Top 10 A1 licence-friendly bikes (2018)


Although you can get on the road legally for the first time at the age of 16, being restricted to AM category machines, ie sub 50cc mopeds that have a maximum speed of 30mph, isn’t everyone’s cup of tea. But at 17 you’re eligible for A1 category machines which opens up a whole new world of possibilities.

The strict definition of A1 category machines is of motorcycles or scooters up to 125cc and with a maximum power of 11 KW or 15bhp. Once you’ve got your provisional licence you must complete CBT (Compulsory Basic Training) before heading out on the road with L-plates. But with such a huge range of eligible machinery available, which should you go for? Here’s our pick of the best in price order beginning with least expensive:




Lexmoto Hawk £1999

Lexmoto are the most successful and popular of the sometimes-derided Chinese-built budget learner bikes and with an ever-growing range of 50s and 125s at bargain prices plus continually improving spec and style, it’s easy to see why. Its latest sports offering is this Hawk which is powered by a fuel-injected four-stroke, single-cylinder motor held in a twin spar frame and equipped with inverted forks and wavy disc brakes it’s wanting for little. And, with styling clearly inspired by the latest Ducatis yet a price tag under £2000 – or less than half that of rivals from Yamaha and Aprilia – their popularity is understandable. Just be aware that quality, durability and residuals are yet to match their more expensive rivals.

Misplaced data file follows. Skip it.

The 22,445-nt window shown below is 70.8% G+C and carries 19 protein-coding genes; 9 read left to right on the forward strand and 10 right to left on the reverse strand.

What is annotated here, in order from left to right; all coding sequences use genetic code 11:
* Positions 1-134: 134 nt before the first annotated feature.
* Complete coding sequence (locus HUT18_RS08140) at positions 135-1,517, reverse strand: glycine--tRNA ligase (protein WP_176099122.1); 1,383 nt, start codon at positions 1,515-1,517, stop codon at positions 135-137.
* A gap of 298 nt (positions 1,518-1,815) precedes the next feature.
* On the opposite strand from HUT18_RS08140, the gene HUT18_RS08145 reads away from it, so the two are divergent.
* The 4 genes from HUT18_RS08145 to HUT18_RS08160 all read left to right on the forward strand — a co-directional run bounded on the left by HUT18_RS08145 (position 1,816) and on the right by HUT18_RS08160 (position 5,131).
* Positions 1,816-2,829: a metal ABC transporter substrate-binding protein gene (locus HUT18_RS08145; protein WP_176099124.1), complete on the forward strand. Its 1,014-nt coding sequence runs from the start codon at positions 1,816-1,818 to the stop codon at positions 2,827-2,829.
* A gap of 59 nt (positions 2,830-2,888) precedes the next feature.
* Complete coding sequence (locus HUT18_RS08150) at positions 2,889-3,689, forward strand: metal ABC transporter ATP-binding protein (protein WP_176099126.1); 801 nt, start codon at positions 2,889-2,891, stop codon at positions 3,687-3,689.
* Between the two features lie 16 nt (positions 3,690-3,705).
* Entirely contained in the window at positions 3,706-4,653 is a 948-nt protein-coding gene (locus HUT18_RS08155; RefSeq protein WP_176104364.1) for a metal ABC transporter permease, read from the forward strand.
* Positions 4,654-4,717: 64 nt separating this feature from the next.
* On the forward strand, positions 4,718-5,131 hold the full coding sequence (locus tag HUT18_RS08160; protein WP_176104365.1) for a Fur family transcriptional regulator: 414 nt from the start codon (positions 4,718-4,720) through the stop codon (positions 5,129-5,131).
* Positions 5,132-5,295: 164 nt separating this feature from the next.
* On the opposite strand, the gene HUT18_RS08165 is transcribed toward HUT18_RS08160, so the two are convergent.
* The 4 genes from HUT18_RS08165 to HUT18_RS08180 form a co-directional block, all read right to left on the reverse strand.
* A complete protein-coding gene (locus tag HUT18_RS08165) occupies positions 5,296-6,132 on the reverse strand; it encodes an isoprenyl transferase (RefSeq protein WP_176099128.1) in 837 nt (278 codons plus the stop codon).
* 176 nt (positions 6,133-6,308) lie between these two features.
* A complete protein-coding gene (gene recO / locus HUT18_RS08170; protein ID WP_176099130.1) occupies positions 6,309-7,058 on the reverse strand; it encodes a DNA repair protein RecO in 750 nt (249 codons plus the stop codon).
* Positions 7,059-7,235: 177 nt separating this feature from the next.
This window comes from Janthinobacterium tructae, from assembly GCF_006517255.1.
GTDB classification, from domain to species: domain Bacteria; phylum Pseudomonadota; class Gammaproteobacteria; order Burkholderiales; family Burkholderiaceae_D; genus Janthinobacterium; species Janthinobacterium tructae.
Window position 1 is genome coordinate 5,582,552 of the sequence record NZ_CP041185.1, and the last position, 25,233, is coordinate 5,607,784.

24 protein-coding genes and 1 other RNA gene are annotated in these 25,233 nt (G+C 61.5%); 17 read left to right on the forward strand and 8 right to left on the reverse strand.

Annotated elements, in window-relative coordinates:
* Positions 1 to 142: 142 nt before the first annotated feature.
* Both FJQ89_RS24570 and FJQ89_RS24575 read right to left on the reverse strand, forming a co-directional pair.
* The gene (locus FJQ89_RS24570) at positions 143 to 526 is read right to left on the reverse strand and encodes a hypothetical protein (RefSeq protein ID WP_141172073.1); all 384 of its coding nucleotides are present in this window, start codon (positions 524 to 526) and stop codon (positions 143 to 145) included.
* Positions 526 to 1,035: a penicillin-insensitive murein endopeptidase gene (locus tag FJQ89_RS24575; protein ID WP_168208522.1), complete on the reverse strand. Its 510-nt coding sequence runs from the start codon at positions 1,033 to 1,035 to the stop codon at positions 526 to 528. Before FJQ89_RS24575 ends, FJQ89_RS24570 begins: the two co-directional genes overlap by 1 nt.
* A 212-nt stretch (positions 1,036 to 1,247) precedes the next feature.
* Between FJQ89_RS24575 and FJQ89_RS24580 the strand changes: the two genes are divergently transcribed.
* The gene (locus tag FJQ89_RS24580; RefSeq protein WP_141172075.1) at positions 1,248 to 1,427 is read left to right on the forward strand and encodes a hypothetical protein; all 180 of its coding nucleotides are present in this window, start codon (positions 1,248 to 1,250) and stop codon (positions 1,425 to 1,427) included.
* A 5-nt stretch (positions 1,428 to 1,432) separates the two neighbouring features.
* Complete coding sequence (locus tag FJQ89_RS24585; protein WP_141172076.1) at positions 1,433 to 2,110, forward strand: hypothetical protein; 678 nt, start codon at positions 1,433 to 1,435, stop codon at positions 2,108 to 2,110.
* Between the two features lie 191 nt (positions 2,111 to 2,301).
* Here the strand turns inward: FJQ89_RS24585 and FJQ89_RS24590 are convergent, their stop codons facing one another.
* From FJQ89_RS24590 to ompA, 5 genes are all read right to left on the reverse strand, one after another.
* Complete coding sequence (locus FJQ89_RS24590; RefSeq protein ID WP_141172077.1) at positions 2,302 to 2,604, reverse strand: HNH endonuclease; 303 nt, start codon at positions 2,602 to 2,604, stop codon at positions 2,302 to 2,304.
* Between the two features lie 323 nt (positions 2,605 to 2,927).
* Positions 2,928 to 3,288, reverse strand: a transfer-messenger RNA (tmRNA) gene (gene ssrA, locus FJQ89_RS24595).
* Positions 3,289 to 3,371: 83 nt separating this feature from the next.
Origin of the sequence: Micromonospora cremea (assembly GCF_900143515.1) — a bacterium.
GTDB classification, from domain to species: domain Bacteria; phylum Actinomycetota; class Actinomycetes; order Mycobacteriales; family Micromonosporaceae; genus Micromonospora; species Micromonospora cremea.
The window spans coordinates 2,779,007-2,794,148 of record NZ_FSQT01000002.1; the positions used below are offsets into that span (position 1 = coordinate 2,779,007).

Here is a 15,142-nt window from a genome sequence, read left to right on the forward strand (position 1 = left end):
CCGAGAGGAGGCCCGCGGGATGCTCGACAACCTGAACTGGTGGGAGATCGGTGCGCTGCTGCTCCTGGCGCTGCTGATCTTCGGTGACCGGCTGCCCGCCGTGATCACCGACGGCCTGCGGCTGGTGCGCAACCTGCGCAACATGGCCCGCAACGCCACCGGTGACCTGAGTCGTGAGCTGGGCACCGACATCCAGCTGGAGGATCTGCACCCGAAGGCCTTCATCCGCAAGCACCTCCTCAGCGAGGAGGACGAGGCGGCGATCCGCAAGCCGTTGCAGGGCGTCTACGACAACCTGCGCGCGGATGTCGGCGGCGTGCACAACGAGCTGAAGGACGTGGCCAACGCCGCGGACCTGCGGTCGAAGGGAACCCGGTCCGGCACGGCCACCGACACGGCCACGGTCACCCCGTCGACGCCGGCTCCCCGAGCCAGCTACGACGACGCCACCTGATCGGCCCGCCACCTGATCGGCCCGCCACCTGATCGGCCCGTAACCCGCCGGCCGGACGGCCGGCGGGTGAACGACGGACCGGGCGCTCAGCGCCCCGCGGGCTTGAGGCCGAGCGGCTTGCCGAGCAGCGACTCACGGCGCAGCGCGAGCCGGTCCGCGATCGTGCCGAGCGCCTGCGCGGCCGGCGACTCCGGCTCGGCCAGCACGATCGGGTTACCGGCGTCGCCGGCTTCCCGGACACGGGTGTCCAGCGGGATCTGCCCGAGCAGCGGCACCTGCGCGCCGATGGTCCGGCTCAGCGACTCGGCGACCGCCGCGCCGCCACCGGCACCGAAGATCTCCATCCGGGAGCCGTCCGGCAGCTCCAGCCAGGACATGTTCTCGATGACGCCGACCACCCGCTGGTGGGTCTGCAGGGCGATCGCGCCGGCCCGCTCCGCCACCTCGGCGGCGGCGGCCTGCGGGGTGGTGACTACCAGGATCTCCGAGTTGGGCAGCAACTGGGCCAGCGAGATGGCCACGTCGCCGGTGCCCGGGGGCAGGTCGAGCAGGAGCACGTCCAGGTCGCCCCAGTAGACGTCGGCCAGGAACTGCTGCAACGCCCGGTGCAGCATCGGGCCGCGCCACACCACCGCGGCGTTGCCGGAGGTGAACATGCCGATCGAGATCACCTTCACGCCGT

Rieju RS3 125 £3499

Spanish manufacturer Rieju have built up a credible reputation for stylish, sporting lightweights but has the tempting advantage of pricing its machines midway between the premium Japanese and Italian offerings and the budget Chinese bikes. The RS3 comes in both 50 and 125cc forms and as the latter uses the Minerelli-Yamaha four-stroke unit along with a six-speed gearbox, USD forks and dual projector headlights all wrapped up in racy styling that’s a match for anything. Overall? Not quite as durable or with as solid used values as a YZF-R125 or RS but for many the best of both worlds…




Honda MSX125 £3349

The MSX – or ‘Grom’, as it’s called Stateside – has proved one of motorcycling’s sensations since its introduction in 2013. This ¾-sized, 125cc mini bike has become a cult machine in much the same way as its inspiration, Honda’s original DAX monkey bike, did in the ‘70s. With its emphasis on fun, dinky, 12-inch wheels and cute styling, the MSX isn’t really intended to be serious transport and, indeed, could be terrifying over any sort of distance, but as a town or toy bike it’s great fun. What’s more, being a Honda, it’s both well made, a doddle to ride and has developed a huge following with customized versions a big hit.




Honda CB125R £3949